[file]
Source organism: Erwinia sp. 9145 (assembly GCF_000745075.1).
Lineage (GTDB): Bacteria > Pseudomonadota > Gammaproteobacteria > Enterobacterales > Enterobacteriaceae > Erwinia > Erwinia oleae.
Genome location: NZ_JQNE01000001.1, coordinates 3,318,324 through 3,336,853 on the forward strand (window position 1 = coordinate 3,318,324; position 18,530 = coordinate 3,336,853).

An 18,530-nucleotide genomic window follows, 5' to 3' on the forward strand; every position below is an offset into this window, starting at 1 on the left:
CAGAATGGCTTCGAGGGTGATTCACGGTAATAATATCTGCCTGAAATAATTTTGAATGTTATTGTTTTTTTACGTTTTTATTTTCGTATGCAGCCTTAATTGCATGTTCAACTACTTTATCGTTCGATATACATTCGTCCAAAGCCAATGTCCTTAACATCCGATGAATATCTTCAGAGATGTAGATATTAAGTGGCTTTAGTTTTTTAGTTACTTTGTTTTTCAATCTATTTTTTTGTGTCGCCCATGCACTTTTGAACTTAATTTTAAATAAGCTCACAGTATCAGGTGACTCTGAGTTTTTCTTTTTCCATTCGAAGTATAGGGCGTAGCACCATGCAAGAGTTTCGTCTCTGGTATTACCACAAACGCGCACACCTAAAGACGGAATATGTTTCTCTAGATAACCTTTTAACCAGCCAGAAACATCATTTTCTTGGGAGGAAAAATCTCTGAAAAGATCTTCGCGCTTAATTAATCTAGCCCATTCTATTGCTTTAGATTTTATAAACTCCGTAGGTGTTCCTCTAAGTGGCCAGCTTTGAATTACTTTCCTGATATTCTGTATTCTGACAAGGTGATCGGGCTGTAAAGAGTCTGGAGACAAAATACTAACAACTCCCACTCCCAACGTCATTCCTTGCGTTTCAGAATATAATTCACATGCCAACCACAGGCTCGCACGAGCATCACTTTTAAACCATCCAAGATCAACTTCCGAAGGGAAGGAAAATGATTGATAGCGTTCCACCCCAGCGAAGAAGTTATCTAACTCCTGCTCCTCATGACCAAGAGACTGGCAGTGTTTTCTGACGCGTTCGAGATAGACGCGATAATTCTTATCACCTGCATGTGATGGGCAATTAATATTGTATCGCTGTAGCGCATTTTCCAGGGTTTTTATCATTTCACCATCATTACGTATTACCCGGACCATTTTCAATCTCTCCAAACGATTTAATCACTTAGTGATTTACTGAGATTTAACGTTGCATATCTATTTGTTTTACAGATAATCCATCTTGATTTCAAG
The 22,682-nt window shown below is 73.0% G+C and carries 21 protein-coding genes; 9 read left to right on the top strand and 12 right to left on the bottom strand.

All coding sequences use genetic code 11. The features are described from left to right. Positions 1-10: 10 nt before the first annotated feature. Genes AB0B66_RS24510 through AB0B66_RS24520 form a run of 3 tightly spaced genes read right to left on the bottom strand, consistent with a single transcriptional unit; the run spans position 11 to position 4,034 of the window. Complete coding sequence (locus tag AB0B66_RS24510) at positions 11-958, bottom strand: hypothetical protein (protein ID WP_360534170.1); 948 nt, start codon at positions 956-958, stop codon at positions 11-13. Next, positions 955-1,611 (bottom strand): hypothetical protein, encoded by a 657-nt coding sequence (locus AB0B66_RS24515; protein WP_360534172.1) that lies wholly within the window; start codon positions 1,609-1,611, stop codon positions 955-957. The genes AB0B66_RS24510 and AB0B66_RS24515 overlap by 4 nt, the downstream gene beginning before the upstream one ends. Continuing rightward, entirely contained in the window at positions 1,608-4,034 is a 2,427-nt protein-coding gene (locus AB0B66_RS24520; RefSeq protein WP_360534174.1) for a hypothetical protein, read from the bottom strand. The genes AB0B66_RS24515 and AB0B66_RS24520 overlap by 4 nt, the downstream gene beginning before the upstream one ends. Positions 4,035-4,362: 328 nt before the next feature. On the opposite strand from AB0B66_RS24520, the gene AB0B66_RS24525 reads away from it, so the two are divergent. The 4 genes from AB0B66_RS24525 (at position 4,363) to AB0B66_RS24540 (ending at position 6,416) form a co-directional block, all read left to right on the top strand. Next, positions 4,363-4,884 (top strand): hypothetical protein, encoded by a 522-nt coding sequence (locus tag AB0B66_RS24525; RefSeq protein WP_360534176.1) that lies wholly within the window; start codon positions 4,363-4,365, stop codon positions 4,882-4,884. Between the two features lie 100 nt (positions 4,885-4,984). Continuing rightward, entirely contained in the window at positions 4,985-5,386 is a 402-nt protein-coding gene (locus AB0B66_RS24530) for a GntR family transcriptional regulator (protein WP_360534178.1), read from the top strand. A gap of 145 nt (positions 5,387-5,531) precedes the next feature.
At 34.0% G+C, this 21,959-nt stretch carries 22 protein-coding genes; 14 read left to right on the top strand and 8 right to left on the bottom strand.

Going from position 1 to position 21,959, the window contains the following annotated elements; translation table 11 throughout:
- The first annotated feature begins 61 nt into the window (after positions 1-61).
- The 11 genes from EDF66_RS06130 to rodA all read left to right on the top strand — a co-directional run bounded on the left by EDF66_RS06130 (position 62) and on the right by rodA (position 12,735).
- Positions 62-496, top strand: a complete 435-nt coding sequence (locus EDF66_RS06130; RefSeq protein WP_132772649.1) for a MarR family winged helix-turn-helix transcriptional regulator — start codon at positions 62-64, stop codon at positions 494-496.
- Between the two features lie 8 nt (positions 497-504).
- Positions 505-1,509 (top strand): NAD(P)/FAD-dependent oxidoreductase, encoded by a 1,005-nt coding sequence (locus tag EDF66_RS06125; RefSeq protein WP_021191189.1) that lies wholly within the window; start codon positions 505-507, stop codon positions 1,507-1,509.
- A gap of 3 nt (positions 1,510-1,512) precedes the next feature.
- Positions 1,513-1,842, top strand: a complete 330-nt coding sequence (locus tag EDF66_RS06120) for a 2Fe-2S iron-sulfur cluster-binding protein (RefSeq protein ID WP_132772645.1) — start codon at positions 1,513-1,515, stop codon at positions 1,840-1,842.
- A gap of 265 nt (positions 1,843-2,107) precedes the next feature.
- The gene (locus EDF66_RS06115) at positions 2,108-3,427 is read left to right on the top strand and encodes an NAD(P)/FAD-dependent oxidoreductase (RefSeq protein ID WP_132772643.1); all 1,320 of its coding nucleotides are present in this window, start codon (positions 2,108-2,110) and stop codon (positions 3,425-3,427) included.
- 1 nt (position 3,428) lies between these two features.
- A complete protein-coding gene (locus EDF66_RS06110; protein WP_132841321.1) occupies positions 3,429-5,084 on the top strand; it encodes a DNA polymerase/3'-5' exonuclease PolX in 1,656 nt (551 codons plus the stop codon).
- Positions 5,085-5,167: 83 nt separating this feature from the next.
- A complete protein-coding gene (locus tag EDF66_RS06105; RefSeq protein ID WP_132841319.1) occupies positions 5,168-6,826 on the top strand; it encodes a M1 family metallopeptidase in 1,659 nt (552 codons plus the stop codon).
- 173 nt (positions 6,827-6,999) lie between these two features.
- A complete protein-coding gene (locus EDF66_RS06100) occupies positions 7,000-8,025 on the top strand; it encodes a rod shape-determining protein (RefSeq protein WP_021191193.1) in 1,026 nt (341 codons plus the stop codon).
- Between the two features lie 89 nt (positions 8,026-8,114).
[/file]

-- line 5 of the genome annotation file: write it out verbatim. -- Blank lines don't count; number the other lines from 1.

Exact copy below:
CAGAATGGCTTCGAGGGTGATTCACGGTAATAATATCTGCCTGAAATAATTTTGAATGTTATTGTTTTTTTACGTTTTTATTTTCGTATGCAGCCTTAATTGCATGTTCAACTACTTTATCGTTCGATATACATTCGTCCAAAGCCAATGTCCTTAACATCCGATGAATATCTTCAGAGATGTAGATATTAAGTGGCTTTAGTTTTTTAGTTACTTTGTTTTTCAATCTATTTTTTTGTGTCGCCCATGCACTTTTGAACTTAATTTTAAATAAGCTCACAGTATCAGGTGACTCTGAGTTTTTCTTTTTCCATTCGAAGTATAGGGCGTAGCACCATGCAAGAGTTTCGTCTCTGGTATTACCACAAACGCGCACACCTAAAGACGGAATATGTTTCTCTAGATAACCTTTTAACCAGCCAGAAACATCATTTTCTTGGGAGGAAAAATCTCTGAAAAGATCTTCGCGCTTAATTAATCTAGCCCATTCTATTGCTTTAGATTTTATAAACTCCGTAGGTGTTCCTCTAAGTGGCCAGCTTTGAATTACTTTCCTGATATTCTGTATTCTGACAAGGTGATCGGGCTGTAAAGAGTCTGGAGACAAAATACTAACAACTCCCACTCCCAACGTCATTCCTTGCGTTTCAGAATATAATTCACATGCCAACCACAGGCTCGCACGAGCATCACTTTTAAACCATCCAAGATCAACTTCCGAAGGGAAGGAAAATGATTGATAGCGTTCCACCCCAGCGAAGAAGTTATCTAACTCCTGCTCCTCATGACCAAGAGACTGGCAGTGTTTTCTGACGCGTTCGAGATAGACGCGATAATTCTTATCACCTGCATGTGATGGGCAATTAATATTGTATCGCTGTAGCGCATTTTCCAGGGTTTTTATCATTTCACCATCATTACGTATTACCCGGACCATTTTCAATCTCTCCAAACGATTTAATCACTTAGTGATTTACTGAGATTTAACGTTGCATATCTATTTGTTTTACAGATAATCCATCTTGATTTCAAG